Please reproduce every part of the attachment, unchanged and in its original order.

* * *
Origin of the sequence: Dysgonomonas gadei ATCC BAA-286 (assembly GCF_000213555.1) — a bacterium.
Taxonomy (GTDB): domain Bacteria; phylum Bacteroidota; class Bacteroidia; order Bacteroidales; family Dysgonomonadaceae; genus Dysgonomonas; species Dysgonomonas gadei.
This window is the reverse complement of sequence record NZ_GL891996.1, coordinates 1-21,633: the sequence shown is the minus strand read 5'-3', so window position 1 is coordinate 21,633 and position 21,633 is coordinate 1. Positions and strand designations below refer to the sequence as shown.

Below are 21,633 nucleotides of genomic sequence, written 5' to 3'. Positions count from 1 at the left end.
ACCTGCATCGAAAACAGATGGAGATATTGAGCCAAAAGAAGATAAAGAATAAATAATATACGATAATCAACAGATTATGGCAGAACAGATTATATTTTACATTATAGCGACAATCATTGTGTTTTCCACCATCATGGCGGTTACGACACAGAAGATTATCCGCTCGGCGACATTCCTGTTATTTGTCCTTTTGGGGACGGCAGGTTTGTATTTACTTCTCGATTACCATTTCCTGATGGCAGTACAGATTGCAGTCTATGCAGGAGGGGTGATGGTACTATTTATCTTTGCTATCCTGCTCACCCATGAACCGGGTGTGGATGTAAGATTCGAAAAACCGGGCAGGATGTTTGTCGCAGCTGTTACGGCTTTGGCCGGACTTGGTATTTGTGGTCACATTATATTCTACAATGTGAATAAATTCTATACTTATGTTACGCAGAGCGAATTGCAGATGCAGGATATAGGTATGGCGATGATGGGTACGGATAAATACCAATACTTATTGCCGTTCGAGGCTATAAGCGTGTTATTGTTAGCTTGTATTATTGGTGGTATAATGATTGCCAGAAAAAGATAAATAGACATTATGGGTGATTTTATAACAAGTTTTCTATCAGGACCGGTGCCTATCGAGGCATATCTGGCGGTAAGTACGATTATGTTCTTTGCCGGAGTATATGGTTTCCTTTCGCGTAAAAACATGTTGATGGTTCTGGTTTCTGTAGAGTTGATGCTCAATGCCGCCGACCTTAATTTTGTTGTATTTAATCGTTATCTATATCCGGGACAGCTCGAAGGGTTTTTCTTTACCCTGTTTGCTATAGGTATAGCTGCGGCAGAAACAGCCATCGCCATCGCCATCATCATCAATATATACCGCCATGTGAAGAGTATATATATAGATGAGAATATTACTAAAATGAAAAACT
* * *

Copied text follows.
Origin of the sequence: Dysgonomonas gadei ATCC BAA-286 (assembly GCF_000213555.1) — a bacterium.
Taxonomy (GTDB): domain Bacteria; phylum Bacteroidota; class Bacteroidia; order Bacteroidales; family Dysgonomonadaceae; genus Dysgonomonas; species Dysgonomonas gadei.
This window is the reverse complement of sequence record NZ_GL891996.1, coordinates 1-21,633: the sequence shown is the minus strand read 5'-3', so window position 1 is coordinate 21,633 and position 21,633 is coordinate 1. Positions and strand designations below refer to the sequence as shown.

Below are 21,633 nucleotides of genomic sequence, written 5' to 3'. Positions count from 1 at the left end.
ACCTGCATCGAAAACAGATGGAGATATTGAGCCAAAAGAAGATAAAGAATAAATAATATACGATAATCAACAGATTATGGCAGAACAGATTATATTTTACATTATAGCGACAATCATTGTGTTTTCCACCATCATGGCGGTTACGACACAGAAGATTATCCGCTCGGCGACATTCCTGTTATTTGTCCTTTTGGGGACGGCAGGTTTGTATTTACTTCTCGATTACCATTTCCTGATGGCAGTACAGATTGCAGTCTATGCAGGAGGGGTGATGGTACTATTTATCTTTGCTATCCTGCTCACCCATGAACCGGGTGTGGATGTAAGATTCGAAAAACCGGGCAGGATGTTTGTCGCAGCTGTTACGGCTTTGGCCGGACTTGGTATTTGTGGTCACATTATATTCTACAATGTGAATAAATTCTATACTTATGTTACGCAGAGCGAATTGCAGATGCAGGATATAGGTATGGCGATGATGGGTACGGATAAATACCAATACTTATTGCCGTTCGAGGCTATAAGCGTGTTATTGTTAGCTTGTATTATTGGTGGTATAATGATTGCCAGAAAAAGATAAATAGACATTATGGGTGATTTTATAACAAGTTTTCTATCAGGACCGGTGCCTATCGAGGCATATCTGGCGGTAAGTACGATTATGTTCTTTGCCGGAGTATATGGTTTCCTTTCGCGTAAAAACATGTTGATGGTTCTGGTTTCTGTAGAGTTGATGCTCAATGCCGCCGACCTTAATTTTGTTGTATTTAATCGTTATCTATATCCGGGACAGCTCGAAGGGTTTTTCTTTACCCTGTTTGCTATAGGTATAGCTGCGGCAGAAACAGCCATCGCCATCGCCATCATCATCAATATATACCGCCATGTGAAGAGTATATATATAGATGAGAATATTACTAAAATGAAAAACT